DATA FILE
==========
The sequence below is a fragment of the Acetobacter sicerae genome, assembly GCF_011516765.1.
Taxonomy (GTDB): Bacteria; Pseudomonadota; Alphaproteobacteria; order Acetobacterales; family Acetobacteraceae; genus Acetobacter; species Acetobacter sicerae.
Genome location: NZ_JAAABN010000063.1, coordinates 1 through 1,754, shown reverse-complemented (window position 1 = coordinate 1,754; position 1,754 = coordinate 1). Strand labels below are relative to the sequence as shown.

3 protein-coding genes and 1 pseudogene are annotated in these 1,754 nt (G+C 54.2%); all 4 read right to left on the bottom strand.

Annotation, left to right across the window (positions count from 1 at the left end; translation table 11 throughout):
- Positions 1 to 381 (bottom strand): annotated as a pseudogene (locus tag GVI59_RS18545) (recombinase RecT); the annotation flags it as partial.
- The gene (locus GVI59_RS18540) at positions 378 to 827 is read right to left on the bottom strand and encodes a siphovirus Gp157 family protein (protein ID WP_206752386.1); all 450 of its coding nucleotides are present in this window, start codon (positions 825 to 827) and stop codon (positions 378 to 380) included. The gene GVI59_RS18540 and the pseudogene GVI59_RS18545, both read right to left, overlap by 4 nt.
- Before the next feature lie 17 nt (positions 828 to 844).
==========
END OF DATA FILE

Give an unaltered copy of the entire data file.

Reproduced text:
The sequence below is a fragment of the Acetobacter sicerae genome, assembly GCF_011516765.1.
Taxonomy (GTDB): Bacteria; Pseudomonadota; Alphaproteobacteria; order Acetobacterales; family Acetobacteraceae; genus Acetobacter; species Acetobacter sicerae.
Genome location: NZ_JAAABN010000063.1, coordinates 1 through 1,754, shown reverse-complemented (window position 1 = coordinate 1,754; position 1,754 = coordinate 1). Strand labels below are relative to the sequence as shown.

3 protein-coding genes and 1 pseudogene are annotated in these 1,754 nt (G+C 54.2%); all 4 read right to left on the bottom strand.

Annotation, left to right across the window (positions count from 1 at the left end; translation table 11 throughout):
- Positions 1 to 381 (bottom strand): annotated as a pseudogene (locus tag GVI59_RS18545) (recombinase RecT); the annotation flags it as partial.
- The gene (locus GVI59_RS18540) at positions 378 to 827 is read right to left on the bottom strand and encodes a siphovirus Gp157 family protein (protein ID WP_206752386.1); all 450 of its coding nucleotides are present in this window, start codon (positions 825 to 827) and stop codon (positions 378 to 380) included. The gene GVI59_RS18540 and the pseudogene GVI59_RS18545, both read right to left, overlap by 4 nt.
- Before the next feature lie 17 nt (positions 828 to 844).